truly upset Tom was.

"Tom, I'm okay. The baby's not coming. I just needed to stretch."

Kes spoke slowly, as if to a child, but it still seemed to take Tom a moment to calm down.

"You're okay?"

"I was just stretching. Everything is fine."

Tom sighed, sitting down on the crate he'd just dropped with a sheepish smile.

"You scared the hell out of me!"

Kes smiled, reaching out to brush a lock of Tom's hair away from his face. "You're just being jumpy," she
told him. "Ocampans have been having babies just as long as humans – perhaps, longer. Would it really
mean the end of the world if I went into labor now?"

"You need to be on the ship when you have the baby," Tom insisted, taking Kes' hand in his own. The
argument they'd had that morning was completely forgotten. How could he stay angry at the woman who
meant everything to him?

"And I will be," Kes said. She squeezed Tom's hand reassuringly, then grinned. "But not if we don't get
back to work. This is our last load. Let me run one last scan of those crates, then you can load them and
we can get out of here."

But Tom grabbed her tricorder.

"Or how about this? *I'll* run a final scan on what we've got, then I'll load it on the shuttle and we can


"Otherwise I'll just tag along after you and by the time you finish we'll both be nervous wrecks."

Kes sighed. He had a point. Then her eyes narrowed. She hated it, but he had a point. And then she
laughed and shook her head, torn between affection and exasperation.

"You're incorrigible."

And Tom really grinned for the first time that day.

"Thank you."

Kes retreated to the shuttle, smiling.

'Fine. If he wants to do all of the work, let him,' she thought. Kes lay down on her stomach on a cot in the
rear cabin and rested. 'It's a good thing Ocampans only give birth once. I don't think Tom could survive
going through this twice.' Kes giggled at her husband's overprotective nature, but then sighed – her back
was still sore. Maybe Tom was right; maybe she could use a little break after all.

That 'little break' turned out to take two hours. And then Kes awoke to discover that Tom had loaded the
shuttle and taken off without waking her.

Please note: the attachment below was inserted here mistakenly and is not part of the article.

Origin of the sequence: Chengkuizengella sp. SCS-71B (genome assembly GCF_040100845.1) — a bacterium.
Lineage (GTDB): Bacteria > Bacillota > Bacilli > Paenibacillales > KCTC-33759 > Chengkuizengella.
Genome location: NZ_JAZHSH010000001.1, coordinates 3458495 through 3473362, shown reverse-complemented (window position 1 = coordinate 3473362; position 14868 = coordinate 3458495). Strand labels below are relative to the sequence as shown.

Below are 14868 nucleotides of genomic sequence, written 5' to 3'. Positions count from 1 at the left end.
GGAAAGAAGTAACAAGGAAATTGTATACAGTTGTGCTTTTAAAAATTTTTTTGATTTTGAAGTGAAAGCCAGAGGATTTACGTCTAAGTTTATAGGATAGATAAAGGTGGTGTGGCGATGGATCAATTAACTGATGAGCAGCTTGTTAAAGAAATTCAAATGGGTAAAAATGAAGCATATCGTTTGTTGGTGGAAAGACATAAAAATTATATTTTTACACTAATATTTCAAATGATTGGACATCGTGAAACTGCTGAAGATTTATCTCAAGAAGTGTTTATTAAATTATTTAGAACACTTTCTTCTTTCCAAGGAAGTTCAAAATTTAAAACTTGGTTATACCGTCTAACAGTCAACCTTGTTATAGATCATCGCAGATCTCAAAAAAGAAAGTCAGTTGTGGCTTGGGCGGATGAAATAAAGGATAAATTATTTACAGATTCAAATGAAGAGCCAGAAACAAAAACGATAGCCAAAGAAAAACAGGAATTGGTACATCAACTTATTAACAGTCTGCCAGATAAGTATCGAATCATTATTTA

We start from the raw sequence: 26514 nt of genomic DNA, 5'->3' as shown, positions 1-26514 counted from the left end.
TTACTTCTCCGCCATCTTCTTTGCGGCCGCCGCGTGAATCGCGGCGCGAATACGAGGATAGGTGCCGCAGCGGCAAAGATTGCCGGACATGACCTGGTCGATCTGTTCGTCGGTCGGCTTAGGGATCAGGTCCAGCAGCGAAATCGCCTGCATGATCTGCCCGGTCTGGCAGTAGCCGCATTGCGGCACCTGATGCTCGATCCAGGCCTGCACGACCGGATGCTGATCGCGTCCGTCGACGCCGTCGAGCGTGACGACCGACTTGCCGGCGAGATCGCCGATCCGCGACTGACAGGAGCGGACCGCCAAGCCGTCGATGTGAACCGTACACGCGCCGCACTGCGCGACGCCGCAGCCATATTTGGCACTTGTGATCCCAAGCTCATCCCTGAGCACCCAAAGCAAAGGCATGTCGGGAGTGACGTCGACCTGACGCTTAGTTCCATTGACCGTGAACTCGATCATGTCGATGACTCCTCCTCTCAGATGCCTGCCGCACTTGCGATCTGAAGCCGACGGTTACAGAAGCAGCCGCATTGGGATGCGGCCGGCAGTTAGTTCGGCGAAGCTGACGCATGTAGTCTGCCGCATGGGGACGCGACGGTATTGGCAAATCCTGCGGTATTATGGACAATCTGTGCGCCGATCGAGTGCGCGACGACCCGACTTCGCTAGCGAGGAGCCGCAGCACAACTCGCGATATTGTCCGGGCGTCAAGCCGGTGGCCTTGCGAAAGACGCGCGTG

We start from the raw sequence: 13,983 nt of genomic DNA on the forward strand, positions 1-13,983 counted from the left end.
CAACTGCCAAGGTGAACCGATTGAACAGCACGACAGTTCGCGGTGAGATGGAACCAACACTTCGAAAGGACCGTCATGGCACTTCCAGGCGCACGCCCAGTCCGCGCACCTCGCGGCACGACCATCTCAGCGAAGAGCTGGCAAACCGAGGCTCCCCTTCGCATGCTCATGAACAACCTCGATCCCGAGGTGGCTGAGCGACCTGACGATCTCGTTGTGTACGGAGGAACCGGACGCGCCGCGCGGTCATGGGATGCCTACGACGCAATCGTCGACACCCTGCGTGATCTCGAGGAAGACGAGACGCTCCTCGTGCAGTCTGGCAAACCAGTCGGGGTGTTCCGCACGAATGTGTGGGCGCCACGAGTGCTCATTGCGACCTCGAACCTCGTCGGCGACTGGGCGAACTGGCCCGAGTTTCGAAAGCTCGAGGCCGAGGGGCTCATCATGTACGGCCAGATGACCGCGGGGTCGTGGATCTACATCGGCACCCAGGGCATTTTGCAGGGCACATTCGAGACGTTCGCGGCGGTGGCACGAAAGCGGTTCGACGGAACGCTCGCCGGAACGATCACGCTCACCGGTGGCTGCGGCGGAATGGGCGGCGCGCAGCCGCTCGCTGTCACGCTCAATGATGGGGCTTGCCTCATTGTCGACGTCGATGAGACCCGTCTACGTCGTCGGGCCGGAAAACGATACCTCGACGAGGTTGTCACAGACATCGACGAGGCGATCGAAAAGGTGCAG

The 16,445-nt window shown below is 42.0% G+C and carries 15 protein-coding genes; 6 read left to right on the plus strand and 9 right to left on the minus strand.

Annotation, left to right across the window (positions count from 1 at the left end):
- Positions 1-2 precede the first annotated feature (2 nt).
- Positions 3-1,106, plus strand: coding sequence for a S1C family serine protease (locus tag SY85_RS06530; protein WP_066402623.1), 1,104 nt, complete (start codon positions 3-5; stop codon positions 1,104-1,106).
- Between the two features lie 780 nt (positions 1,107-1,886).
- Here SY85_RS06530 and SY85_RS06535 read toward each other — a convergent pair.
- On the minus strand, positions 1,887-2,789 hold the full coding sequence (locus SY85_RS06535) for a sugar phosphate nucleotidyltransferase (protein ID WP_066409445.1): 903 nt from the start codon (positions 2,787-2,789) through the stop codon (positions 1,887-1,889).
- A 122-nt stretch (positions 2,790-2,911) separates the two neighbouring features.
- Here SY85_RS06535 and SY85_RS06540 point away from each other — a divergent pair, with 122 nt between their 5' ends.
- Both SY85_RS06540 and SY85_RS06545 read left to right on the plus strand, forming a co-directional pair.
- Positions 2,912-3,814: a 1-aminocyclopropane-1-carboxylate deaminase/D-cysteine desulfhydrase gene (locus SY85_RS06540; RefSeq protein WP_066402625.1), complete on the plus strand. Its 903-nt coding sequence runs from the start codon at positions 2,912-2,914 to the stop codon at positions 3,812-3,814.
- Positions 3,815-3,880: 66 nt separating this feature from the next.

'What the…'

"Tom? Tom, why…"

Kes began to stand up when a sharp, stinging pain shot through her shoulder blades straight down her back.


And then she collapsed back onto the cot. "Tom!"

Kes finally became aware of her husband's voice, which had been coming from the cockpit where Tom ha
been talking to her for sometime now.

"We've left the planet?" she asked.

"Yes…just stay there. I'm coming to help you."

Kes started to tell him that she was fine, but her tongue felt oddly thick. She wondered what had gone
wrong – Tom's voice was strained. She could feel his anxiety rolling towards her in waves, but she
couldn't pinpoint the reason for his feelings. She felt light-headed.

Kes could feel the change in vibration as Tom brought their shuttle to a stop, but she still couldn't hear any
sounds of disturbance coming from outside. And they didn't seem to be under attack.

Soon her curiosity got the best of her and Kes ventured into the shuttle's forward cabin despite Tom's

"What's wrong?"

"Kes! Lie back down!"

"Why? Tom, what's happening?"

Tom looked frazzled – his hair was disheveled and he looked like he was shaking. His teeth were
chattering as though he were freezing.


"Lie back down! I'm not ready for you yet – you're going into labor."

Kes laughed. 'No I'm not.'

"That's ridiculous. I think I would know if I…"

But Kes' words soon faded into a startled scream as another sharp pain suddenly rippled through her back.
This time the sensation carried on throughout her whole body. She could feel her own heartbeat in her
tongue and in her feet and she suddenly realized how clammy her skin felt. She was soaked with sweat.

"Oh, Tom! I'm going into labor!"

Before her husband could even consider an "I told you so", Kes shrieked again at yet another pain and
found herself clinging to the shuttle's wall.

Tom glanced back nervously from his console and swore.

"Damn it! I told you…Kes, hold on. I'm coming, honey."

Kes nodded, but didn't speak. She was suddenly uncertain that she was capable of it. And then Tom was
at her side in a movement.

"How are you holding up? Kes? How far apart are the contractions?"

Kes shook her head. She concentrated for a moment, then the blood flow in her tongue began to recede.

"I d-don't know. I…"

Then another pain hit. Tom had eased his wife down onto a nearby bench, but now she erupted from her